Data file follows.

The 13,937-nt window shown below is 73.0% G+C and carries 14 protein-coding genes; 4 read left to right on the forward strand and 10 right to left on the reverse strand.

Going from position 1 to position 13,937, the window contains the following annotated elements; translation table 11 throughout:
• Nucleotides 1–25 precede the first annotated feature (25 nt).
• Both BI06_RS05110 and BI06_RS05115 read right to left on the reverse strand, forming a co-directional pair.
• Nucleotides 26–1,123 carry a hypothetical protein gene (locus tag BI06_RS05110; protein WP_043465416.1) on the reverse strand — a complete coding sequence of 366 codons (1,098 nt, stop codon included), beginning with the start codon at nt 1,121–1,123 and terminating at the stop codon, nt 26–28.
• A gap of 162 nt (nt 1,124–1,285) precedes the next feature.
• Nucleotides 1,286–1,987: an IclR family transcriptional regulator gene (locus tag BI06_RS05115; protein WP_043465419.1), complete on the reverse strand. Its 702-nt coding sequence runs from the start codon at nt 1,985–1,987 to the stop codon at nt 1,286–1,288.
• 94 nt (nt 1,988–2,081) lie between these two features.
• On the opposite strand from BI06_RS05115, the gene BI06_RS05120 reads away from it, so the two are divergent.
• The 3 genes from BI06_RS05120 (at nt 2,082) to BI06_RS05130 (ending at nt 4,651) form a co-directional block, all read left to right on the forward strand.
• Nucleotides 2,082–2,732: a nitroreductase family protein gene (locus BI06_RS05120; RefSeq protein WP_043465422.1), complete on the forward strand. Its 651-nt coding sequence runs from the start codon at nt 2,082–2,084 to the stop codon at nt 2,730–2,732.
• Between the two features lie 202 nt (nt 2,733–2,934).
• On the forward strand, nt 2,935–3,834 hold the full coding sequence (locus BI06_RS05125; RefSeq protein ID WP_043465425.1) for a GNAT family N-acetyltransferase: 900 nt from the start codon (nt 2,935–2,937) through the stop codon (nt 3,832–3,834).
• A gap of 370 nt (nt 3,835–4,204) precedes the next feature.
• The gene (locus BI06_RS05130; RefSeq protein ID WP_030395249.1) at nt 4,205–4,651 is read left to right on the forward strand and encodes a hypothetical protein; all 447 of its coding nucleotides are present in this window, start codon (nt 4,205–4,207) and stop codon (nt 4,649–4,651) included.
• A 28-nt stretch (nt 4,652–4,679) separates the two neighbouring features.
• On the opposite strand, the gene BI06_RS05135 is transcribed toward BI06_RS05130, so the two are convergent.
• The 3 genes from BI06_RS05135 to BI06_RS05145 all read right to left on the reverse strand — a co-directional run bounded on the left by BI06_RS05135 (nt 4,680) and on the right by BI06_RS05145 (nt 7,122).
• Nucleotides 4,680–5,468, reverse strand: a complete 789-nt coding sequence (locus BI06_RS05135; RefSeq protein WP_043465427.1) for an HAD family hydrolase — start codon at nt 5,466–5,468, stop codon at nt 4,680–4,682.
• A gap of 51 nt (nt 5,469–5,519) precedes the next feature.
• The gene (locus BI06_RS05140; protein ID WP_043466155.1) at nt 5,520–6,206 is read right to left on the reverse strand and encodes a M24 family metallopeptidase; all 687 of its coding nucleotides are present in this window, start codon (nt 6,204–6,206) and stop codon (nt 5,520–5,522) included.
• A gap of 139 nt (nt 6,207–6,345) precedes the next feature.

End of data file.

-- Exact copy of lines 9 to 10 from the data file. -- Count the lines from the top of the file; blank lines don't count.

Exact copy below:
• On the opposite strand from BI06_RS05115, the gene BI06_RS05120 reads away from it, so the two are divergent.
• The 3 genes from BI06_RS05120 (at nt 2,082) to BI06_RS05130 (ending at nt 4,651) form a co-directional block, all read left to right on the forward strand.